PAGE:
The thought of having someone stick a needle in your arm to draw blood can be scary. If you always feel anxious when you need a blood tests, you are not alone. Many people also feel this way, but anxiety before drawing blood can cause different symptoms such as trembling and sweating, making the process more difficult and painful.
You may also feel stressed, resulting in a temporary spike in your blood pressure. This causes narrowing of your blood vessels, giving your provider a harder time finding your vein. Being scared of seeing your blood may cause hyperventilation or make your breath quickly, increasing your carbon dioxide level. This may result in light-headedness and passing out.
If you feel anxious or scared about your blood draw, the following tips from phlebotomists and nurses can make you feel better.
Do not look at the arm
If watching your blood enter a syringe is no fun for you, try looking the other way. Watching your blood leave your body can cause vasovagal syncope, a condition where your system overreacts to an unusual sight. This makes your blood pressure and heart rate drop, reducing the amount of blood flowing to the brain, and you can pass out.
Take deep breaths
Ask your provider how long the blood tests will take and count down
Start a conversation with someone during the blood tests
Inform the provider if your veins are difficult to find
Drink plenty of water before your blood tests
Ask If someone can come with you for moral support
Wear warm clothing to your appointment
Ask for a distraction
When medical professionals insert the needle for blood collection, many people hold their breath, but it can stop oxygen flow, leading to more anxiety. Taking slow and steady breaths can help you feel more relaxed. Instead of focusing on the blood draw, you can shift your focus to counting your breath.
Although you can’t tell the exact during for a blood draw, asking your provider for the duration and counting down gives you something to take your mind off the procedure.
You may not feel like talking when you’re about to get your blood drawn but chatting with someone can help calm your nerves. The topic you chose doesn’t matter, provided it keeps you engaged; it can help you get through your blood draw.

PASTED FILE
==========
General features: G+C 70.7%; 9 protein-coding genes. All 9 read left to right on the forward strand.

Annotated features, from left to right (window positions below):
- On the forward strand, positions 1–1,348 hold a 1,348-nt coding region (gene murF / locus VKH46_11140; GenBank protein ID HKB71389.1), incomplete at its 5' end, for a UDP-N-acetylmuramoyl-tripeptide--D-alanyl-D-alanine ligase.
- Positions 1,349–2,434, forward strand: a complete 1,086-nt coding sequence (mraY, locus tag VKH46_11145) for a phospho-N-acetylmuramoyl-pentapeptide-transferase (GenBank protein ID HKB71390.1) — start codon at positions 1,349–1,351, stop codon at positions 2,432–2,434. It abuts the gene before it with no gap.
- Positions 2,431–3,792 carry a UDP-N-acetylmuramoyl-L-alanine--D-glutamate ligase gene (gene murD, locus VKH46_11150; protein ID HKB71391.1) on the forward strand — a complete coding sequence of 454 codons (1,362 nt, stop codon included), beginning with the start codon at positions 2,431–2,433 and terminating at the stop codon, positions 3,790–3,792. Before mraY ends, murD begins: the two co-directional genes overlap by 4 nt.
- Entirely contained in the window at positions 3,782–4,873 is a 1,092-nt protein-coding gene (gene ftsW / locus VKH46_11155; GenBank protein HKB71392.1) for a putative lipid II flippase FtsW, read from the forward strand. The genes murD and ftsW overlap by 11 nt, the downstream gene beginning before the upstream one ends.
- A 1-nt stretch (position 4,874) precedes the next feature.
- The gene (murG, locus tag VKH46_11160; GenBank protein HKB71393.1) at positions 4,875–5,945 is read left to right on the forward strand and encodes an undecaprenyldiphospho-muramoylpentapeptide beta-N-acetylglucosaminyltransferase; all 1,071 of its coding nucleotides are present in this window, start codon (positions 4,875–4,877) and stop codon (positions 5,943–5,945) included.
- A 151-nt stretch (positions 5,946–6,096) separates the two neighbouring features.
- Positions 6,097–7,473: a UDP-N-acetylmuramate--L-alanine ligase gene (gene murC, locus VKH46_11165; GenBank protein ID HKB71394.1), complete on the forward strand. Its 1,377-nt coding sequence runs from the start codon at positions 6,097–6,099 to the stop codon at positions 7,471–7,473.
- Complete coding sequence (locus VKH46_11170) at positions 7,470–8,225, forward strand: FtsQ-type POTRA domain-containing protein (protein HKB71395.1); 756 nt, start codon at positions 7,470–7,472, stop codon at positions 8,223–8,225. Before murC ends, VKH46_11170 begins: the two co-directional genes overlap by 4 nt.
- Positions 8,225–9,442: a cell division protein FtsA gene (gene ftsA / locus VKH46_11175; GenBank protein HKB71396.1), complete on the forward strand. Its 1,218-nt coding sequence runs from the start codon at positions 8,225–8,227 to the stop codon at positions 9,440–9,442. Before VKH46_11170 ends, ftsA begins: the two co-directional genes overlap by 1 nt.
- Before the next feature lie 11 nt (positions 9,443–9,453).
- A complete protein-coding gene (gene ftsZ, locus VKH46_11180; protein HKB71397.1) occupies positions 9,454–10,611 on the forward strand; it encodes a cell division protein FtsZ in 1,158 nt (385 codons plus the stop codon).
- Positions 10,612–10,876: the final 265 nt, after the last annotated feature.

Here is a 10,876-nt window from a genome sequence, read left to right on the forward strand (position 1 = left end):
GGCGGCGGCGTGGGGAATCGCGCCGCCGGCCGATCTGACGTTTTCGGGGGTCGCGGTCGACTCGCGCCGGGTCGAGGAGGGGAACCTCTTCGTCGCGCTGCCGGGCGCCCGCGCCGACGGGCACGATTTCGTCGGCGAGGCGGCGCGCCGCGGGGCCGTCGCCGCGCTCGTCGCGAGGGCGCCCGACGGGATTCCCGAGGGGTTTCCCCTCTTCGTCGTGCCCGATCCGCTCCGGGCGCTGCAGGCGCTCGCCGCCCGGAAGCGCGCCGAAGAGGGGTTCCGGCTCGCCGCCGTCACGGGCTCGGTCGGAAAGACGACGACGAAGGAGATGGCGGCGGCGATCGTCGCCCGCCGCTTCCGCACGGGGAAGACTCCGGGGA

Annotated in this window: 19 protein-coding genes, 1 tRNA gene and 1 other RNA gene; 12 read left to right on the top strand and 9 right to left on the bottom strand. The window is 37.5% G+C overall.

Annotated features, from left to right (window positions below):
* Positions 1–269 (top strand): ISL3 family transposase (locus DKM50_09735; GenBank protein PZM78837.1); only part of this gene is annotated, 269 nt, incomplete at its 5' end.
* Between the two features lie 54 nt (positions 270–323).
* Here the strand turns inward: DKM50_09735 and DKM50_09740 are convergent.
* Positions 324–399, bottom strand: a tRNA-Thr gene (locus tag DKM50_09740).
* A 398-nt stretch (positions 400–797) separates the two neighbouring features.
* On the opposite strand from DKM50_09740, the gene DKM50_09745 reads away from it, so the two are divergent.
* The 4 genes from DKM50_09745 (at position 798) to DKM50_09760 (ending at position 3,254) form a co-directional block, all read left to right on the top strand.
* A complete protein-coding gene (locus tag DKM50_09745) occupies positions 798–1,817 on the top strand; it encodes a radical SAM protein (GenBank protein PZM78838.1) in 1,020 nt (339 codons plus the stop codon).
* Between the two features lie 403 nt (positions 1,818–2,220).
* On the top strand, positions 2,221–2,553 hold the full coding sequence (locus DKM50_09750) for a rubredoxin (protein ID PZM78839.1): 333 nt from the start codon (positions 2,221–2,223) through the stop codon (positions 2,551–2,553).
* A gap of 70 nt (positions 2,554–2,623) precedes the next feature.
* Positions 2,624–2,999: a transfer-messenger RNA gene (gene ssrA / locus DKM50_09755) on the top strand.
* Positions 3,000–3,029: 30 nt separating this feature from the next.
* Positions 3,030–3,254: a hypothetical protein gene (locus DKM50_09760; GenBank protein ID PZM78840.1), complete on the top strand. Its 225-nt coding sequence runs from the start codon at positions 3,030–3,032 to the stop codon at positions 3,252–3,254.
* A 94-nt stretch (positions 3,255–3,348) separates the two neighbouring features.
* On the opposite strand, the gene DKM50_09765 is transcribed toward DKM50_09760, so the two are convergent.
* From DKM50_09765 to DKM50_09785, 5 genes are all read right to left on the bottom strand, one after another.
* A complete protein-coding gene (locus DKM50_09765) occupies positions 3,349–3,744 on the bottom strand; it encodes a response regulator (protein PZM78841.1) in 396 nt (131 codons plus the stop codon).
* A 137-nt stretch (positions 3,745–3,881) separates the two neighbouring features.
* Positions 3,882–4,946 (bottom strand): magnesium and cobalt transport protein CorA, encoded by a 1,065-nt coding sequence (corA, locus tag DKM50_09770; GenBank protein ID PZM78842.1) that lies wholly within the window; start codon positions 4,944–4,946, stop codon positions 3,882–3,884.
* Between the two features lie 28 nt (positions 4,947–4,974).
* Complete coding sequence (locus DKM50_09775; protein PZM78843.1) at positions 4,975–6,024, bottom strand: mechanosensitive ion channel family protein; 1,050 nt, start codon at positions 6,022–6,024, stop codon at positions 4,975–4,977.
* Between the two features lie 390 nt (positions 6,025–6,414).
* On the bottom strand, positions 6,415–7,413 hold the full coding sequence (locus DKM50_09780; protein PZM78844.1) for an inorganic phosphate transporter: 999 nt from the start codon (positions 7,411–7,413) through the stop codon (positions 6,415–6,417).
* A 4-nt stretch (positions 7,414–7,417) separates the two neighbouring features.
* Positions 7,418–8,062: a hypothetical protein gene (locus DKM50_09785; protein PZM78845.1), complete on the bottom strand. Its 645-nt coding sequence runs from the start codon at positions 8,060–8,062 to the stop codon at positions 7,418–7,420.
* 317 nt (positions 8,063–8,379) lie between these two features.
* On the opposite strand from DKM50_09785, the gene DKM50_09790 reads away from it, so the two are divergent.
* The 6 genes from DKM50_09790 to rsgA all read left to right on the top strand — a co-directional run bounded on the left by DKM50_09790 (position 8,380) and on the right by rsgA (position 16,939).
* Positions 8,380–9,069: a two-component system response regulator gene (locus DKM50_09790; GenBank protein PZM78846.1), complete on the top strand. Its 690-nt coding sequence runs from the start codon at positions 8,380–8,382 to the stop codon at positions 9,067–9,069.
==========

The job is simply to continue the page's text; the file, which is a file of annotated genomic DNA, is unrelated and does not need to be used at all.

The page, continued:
If phlebotomists and nurses usually have difficulty locating a good vein, you can warn the person about taking your blood. With a heads up, your provider will know what to do and use techniques for hard-to-find veins to locate your vein quicker.
Your provider may advise you to squeeze your hand into a fist to bring your veins to the surface or try a band around your arm. These procedures will save you and your provider a lot of time.
Some blood tests need fasting before the test, but others have no restriction. When dehydrated, your blood volume decreases, making your veins narrower, but drinking water can plump up your veins.
If your provider instructs you not to eat, confirm if water is also off-limits. If you can take water before your test, ensure you drink a lot of water to keep you hydrated.
If bringing a loved one to your appointment will make you feel more relaxed, ask your provider if it’s okay. Your provider may allow you to be with someone during the blood draw if you are in a private room.
Your veins become constricted when you feel cold, making your vein difficult to find, so ensure you wear warm clothes. Ask your provider for a heat pack if you didn’t wear warm clothing. You can also move around a little to warm your body up.
If other techniques don’t seem to calm your nerves, inform your provider you feel anxious. This helps the person collecting your blood know how to care for you. Blood sample collection is an anxiety-inducing process, so you shouldn’t feel embarrassed with your reaction.
You can get the best blood test London at Private Blood Tests London. Call us now on 020 7183 0244 to schedule an appointment with our doctor for your blood test.